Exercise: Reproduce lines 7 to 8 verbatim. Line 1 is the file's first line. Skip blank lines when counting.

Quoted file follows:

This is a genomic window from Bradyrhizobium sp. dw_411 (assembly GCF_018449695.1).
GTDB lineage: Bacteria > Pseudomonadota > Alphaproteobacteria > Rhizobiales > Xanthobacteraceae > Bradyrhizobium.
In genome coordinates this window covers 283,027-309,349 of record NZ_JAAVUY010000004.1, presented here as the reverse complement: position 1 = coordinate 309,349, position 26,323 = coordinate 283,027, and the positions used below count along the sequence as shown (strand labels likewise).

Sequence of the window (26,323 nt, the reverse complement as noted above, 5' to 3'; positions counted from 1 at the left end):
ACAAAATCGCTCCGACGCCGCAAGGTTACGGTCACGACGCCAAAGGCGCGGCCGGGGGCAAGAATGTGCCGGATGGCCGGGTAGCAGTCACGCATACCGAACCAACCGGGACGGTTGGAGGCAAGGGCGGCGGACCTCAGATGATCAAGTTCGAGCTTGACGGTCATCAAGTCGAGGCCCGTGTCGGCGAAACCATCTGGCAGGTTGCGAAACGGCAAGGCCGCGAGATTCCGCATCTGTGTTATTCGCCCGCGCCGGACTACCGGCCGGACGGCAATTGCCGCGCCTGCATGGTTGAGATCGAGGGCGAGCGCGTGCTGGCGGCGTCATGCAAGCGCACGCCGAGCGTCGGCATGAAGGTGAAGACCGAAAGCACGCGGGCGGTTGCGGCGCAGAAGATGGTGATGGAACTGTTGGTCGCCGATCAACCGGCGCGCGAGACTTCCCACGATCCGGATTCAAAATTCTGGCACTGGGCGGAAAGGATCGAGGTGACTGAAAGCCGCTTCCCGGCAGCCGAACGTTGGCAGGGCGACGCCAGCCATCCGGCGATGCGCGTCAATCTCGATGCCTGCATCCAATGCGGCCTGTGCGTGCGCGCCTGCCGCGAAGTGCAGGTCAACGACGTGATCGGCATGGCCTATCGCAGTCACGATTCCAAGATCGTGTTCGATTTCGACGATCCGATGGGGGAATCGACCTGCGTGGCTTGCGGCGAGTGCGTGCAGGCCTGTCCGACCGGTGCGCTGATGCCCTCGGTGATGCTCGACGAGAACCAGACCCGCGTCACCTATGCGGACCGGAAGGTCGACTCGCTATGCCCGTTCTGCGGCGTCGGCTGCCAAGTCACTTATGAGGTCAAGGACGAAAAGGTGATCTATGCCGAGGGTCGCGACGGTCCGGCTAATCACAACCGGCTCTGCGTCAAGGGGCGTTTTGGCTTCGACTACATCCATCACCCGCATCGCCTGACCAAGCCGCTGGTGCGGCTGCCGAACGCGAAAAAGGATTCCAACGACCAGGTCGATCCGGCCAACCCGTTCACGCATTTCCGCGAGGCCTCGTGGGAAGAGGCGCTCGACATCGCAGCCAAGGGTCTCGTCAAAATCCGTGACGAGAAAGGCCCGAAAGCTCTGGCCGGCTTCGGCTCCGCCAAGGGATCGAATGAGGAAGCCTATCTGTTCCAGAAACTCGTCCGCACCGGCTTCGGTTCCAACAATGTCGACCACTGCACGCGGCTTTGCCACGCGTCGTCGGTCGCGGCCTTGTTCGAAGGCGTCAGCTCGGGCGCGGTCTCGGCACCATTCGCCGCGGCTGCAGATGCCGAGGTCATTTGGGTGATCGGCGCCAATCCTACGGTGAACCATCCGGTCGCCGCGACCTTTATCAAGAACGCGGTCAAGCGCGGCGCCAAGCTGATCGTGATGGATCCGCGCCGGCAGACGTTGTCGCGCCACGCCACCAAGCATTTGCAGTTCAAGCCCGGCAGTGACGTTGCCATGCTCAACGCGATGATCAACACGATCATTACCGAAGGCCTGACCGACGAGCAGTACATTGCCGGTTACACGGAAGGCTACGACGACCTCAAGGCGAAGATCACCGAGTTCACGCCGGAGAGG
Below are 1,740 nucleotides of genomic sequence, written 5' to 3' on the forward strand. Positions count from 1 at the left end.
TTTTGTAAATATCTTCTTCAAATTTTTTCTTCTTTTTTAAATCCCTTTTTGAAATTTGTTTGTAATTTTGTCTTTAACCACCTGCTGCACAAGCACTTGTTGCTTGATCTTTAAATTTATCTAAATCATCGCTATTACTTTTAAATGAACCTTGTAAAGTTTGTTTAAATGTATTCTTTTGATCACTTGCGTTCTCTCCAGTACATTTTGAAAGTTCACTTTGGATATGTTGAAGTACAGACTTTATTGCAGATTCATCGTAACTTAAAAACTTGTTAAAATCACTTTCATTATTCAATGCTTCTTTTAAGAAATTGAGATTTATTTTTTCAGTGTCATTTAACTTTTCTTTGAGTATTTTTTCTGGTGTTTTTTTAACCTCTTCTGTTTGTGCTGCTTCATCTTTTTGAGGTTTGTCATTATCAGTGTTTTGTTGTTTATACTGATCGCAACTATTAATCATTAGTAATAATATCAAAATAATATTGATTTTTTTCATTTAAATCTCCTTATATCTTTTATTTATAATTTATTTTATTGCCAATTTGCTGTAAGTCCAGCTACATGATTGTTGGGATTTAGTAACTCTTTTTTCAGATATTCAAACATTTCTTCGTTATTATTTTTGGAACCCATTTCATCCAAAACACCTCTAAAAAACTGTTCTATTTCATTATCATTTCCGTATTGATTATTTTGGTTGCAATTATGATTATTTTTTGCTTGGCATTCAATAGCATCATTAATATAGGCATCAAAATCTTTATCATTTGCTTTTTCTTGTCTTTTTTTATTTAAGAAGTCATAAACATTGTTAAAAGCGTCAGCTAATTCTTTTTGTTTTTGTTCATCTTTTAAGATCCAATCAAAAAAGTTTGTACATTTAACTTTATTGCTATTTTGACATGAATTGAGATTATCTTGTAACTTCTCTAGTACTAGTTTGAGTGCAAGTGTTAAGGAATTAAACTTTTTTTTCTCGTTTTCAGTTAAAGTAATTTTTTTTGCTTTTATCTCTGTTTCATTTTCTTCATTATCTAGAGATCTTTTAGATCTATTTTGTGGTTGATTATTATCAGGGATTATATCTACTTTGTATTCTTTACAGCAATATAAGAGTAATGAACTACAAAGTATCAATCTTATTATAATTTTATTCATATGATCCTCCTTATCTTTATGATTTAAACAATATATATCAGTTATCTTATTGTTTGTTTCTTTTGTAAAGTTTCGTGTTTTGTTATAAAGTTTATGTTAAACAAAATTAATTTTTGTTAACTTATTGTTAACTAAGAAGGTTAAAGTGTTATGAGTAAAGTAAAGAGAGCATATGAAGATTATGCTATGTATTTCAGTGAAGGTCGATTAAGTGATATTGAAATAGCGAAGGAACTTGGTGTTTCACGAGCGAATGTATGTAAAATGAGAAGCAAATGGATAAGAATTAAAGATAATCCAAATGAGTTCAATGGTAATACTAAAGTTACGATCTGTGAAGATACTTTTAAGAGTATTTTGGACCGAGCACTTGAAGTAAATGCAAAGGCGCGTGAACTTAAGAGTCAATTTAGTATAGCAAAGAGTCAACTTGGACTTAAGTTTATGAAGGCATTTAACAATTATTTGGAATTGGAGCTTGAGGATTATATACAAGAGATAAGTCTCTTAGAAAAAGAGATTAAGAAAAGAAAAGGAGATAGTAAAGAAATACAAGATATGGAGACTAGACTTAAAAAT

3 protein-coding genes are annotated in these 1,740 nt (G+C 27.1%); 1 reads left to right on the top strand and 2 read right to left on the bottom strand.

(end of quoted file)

TTTTGTAAATATCTTCTTCAAATTTTTTCTTCTTTTTTAAATCCCTTTTTGAAATTTGTTTGTAATTTTGTCTTTAACCACCTGCTGCACAAGCACTTGTTGCTTGATCTTTAAATTTATCTAAATCATCGCTATTACTTTTAAATGAACCTTGTAAAGTTTGTTTAAATGTATTCTTTTGATCACTTGCGTTCTCTCCAGTACATTTTGAAAGTTCACTTTGGATATGTTGAAGTACAGACTTTATTGCAGATTCATCGTAACTTAAAAACTTGTTAAAATCACTTTCATTATTCAATGCTTCTTTTAAGAAATTGAGATTTATTTTTTCAGTGTCATTTAACTTTTCTTTGAGTATTTTTTCTGGTGTTTTTTTAACCTCTTCTGTTTGTGCTGCTTCATCTTTTTGAGGTTTGTCATTATCAGTGTTTTGTTGTTTATACTGATCGCAACTATTAATCATTAGTAATAATATCAAAATAATATTGATTTTTTTCATTTAAATCTCCTTATATCTTTTATTTATAATTTATTTTATTGCCAATTTGCTGTAAGTCCAGCTACATGATTGTTGGGATTTAGTAACTCTTTTTTCAGATATTCAAACATTTCTTCGTTATTATTTTTGGAACCCATTTCATCCAAAACACCTCTAAAAAACTGTTCTATTTCATTATCATTTCCGTATTGATTATTTTGGTTGCAATTATGATTATTTTTTGCTTGGCATTCAATAGCATCATTAATATAGGCATCAAAATCTTTATCATTTGCTTTTTCTTGTCTTTTTTTATTTAAGAAGTCATAAACATTGTTAAAAGCGTCAGCTAATTCTTTTTGTTTTTGTTCATCTTTTAAGATCCAATCAAAAAAGTTTGTACATTTAACTTTATTGCTATTTTGACATGAATTGAGATTATCTTGTAACTTCTCTAGTACTAGTTTGAGTGCAAGTGTTAAGGAATTAAACTTTTTTTTCTCGTTTTCAGTTAAAGTAATTTTTTTTGCTTTTATCTCTGTTTCATTTTCTTCATTATCTAGAGATCTTTTAGATCTATTTTGTGGTTGATTATTATCAGGGATTATATCTACTTTGTATTCTTTACAGCAATATAAGAGTAATGAACTACAAAGTATCAATCTTATTATAATTTTATTCATATGATCCTCCTTATCTTTATGATTTAAACAATATATATCAGTTATCTTATTGTTTGTTTCTTTTGTAAAGTTTCGTGTTTTGTTATAAAGTTTATGTTAAACAAAATTAATTTTTGTTAACTTATTGTTAACTAAGAAGGTTAAAGTGTTATGAGTAAAGTAAAGAGAGCATATGAAGATTATGCTATGTATTTCAGTGAAGGTCGATTAAGTGATATTGAAATAGCGAAGGAACTTGGTGTTTCACGAGCGAATGTATGTAAAATGAGAAGCAAATGGATAAGAATTAAAGATAATCCAAATGAGTTCAATGGTAATACTAAAGTTACGATCTGTGAAGATACTTTTAAGAGTATTTTGGACCGAGCACTTGAAGTAAATGCAAAGGCGCGTGAACTTAAGAGTCAATTTAGTATAGCAAAGAGTCAACTTGGACTTAAGTTTATGAAGGCATTTAACAATTATTTGGAATTGGAGCTTGAGGATTATATACAAGAGATAAGTCTCTTAGAAAAAGAGATTAAGAAAAGAAAAGGAGATAGTAAAGAAATACAAGATATGGAGACTAGACTTAAAAAT

3 protein-coding genes are annotated in these 1,740 nt (G+C 27.1%); 1 reads left to right on the top strand and 2 read right to left on the bottom strand.